Review: Chelsea Wolfe Plumbs New Depths on ‘Abyss’
Release Date: August 07, 2015
Label: Sargent House
Between references to the River Styx, lamentations of psychic emptiness, and the terrors of our own uncontrollable emotions, Chelsea Wolfe finds calm on “Crazy Love,” just slightly beyond the middle of her terrific fourth album, Abyss. Closer in execution to the 2012 acoustic collection, Unknown Rooms, than the rest of her discography, its hoary, descending violin tones and gently strummed acoustic guitar provide a brief respite from the earthquake electronics of the remaining ten tracks. The California singer-songwriter has risked being pigeonholed for embracing more than a few metal elements in her music (and her wardrobe skews black and flowing), but she draws from influences as vast as the state she calls home: Townes Van Zandt’s gravestone — which she and her new band visited on a pilgrimage while recording Abyss in Dallas — flashes by briefly in the LP’s trailer.
Of course, Wolfe, a voracious reader, has always drawn inspiration from unusual sources. She wrote “The Waves Have Come” off of her 2013 album, Pain Is Beauty, following the devastating Japanese tsunami, and Abyss’ push-pull between her breathy verses and pummeling chorus, “Iron Moon,” is a ferocious paean to a Chinese factory worker and poet who killed himself; and the slowly scraping “Maw” followed Robin Williams’ suicide. (Part of the reason she moved an hour and a half to the mountains north of Los Angeles was to escape her susceptibility to the energy and emotions of other people around her.) Perhaps the most unexpected well of inspiration, however, came from Wolfe herself: the notoriously reticent performer, who used to wear a veil to shield herself from the audience’s uncompromising stare, has also shied away from sharing her personal life in either lyrics or when interviewed.
Abyss, titled after a chapter in psychologist Carl Jung’s autobiography (1963’s Memories, Dreams, Reflections), was especially affected by Wolfe’s thoughts and behavior during non-waking hours; namely, sleep paralysis. Though it’s also easy to rely on such a compelling narrative as the album’s sole throughline, the subtext creeps up only occasionally, in lyrics like “Chasing the sun / I can’t wake up / Scream and run / Don’t let them win” over ominously building organs on “After the Fall,” which decrescendos into blipping synths and Wolfe’s distant, distorted cries; or in the nightmarish video for “Carrion Flowers,” shot in twitchy stop-motion like a horror movie trailer. The album itself ends on a terrifying note, scattered twinkling piano keys behind Wolfe barely murmuring, “Lost and alone in confusion / I’m screaming / But I can’t wake up,” as her band’s newest member, violist Ezra Buchla, scrapes away in the background.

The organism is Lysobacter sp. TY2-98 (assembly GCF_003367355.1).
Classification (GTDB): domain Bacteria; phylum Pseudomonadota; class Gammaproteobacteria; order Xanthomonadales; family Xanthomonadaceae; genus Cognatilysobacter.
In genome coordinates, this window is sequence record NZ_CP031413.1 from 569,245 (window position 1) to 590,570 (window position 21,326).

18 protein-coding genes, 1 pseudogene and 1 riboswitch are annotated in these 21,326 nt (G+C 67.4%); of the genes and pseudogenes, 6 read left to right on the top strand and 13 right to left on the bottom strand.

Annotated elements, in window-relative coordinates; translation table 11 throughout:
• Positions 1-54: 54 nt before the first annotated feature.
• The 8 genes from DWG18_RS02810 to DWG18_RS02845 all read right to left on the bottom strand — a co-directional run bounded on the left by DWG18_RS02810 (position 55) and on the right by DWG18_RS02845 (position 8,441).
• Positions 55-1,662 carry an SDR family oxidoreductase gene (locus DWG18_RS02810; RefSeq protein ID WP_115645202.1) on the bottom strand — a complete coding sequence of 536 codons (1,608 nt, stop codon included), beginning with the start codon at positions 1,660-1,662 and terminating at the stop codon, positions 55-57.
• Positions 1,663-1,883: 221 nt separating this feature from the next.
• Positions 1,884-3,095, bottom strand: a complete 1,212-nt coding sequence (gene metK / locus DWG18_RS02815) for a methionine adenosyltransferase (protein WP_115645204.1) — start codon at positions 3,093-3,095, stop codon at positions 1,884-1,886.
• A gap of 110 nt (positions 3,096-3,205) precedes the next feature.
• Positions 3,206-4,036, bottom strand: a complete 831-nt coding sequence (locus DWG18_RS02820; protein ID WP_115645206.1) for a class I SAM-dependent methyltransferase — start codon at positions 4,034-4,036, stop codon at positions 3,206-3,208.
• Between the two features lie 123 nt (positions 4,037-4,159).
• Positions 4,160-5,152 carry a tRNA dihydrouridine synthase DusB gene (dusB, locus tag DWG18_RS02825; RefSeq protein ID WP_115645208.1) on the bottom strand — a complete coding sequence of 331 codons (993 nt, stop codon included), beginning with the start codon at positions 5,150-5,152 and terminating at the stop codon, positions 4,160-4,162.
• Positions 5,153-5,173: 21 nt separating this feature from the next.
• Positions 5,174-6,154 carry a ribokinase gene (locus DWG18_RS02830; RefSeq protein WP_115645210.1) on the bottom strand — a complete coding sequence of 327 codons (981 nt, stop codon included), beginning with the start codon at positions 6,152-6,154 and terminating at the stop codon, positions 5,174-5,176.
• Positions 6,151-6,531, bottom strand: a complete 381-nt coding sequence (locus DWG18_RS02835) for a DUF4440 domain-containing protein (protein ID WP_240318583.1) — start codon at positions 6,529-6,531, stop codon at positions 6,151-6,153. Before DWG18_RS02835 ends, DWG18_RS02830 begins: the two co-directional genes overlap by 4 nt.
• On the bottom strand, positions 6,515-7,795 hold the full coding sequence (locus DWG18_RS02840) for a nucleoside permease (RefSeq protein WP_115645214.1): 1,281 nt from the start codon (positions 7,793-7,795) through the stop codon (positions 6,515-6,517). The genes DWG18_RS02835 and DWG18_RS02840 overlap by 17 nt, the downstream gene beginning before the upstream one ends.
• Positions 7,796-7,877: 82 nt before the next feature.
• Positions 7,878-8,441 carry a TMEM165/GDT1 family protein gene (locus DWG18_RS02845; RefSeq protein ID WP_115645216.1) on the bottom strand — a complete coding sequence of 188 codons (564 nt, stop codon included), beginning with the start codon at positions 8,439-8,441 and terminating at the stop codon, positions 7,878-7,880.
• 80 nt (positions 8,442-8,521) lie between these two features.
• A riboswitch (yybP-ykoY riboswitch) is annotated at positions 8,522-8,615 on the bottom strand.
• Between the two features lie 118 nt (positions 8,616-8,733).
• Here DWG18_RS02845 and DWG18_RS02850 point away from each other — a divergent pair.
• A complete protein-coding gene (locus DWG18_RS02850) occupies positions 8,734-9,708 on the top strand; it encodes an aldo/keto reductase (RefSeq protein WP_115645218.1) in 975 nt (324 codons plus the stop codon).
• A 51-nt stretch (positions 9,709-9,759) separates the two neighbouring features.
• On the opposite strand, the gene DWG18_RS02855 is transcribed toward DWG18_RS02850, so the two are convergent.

Wolfe told White Lung’s Mish Way in a recent interview that producer John Congleton (Explosions in the Sky, St. Vincent) is much of the reason why Abyss plunges to such bitter lows: “I kind of had to let go a little bit,” she says. “My approach to the album was very warm and hazy, and [Congleton’s] was more cold.” Indeed, she extracts new shades of pain in her ever-evolving voice, and the death-march drums of “Grey Days” and terrifyingly warped cries opening “Dragged Out” push her further into the murky middle ground between metal and the so-called “doom folk” that’s been branded hers. You won’t find an instantly intoxicating, remix-ready track like Pain’s “Warden” anywhere on there; this time Wolfe fully embraces the eerie darkness that’s always trailed her work. Abyss weighs unnecessarily heavy at times — the obvious premise and barely-there smack drum of “Simple Death” doesn’t hold up against the other songs’ more nuanced examinations of the macabre subjects — but Wolfe makes a convincing case to follow her into the underworld.